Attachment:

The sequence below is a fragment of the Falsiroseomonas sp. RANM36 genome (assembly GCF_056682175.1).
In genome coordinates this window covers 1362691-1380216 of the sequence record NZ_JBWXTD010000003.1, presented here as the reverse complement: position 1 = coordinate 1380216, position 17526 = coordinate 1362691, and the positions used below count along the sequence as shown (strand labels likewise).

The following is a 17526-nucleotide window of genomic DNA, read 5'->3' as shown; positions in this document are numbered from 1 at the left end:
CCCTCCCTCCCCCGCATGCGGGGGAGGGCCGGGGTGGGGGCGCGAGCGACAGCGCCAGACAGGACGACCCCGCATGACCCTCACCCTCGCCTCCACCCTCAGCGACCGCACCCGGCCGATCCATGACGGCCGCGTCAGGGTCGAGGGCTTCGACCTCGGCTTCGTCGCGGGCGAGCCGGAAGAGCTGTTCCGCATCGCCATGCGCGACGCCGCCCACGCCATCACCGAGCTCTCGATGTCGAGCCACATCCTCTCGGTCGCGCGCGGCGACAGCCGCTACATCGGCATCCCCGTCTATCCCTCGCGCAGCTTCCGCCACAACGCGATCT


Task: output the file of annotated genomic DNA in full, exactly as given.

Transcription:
The sequence below is a fragment of the Falsiroseomonas sp. RANM36 genome (assembly GCF_056682175.1).
In genome coordinates this window covers 1362691-1380216 of the sequence record NZ_JBWXTD010000003.1, presented here as the reverse complement: position 1 = coordinate 1380216, position 17526 = coordinate 1362691, and the positions used below count along the sequence as shown (strand labels likewise).

The following is a 17526-nucleotide window of genomic DNA, read 5'->3' as shown; positions in this document are numbered from 1 at the left end:
CCCTCCCTCCCCCGCATGCGGGGGAGGGCCGGGGTGGGGGCGCGAGCGACAGCGCCAGACAGGACGACCCCGCATGACCCTCACCCTCGCCTCCACCCTCAGCGACCGCACCCGGCCGATCCATGACGGCCGCGTCAGGGTCGAGGGCTTCGACCTCGGCTTCGTCGCGGGCGAGCCGGAAGAGCTGTTCCGCATCGCCATGCGCGACGCCGCCCACGCCATCACCGAGCTCTCGATGTCGAGCCACATCCTCTCGGTCGCGCGCGGCGACAGCCGCTACATCGGCATCCCCGTCTATCCCTCGCGCAGCTTCCGCCACAACGCGATCT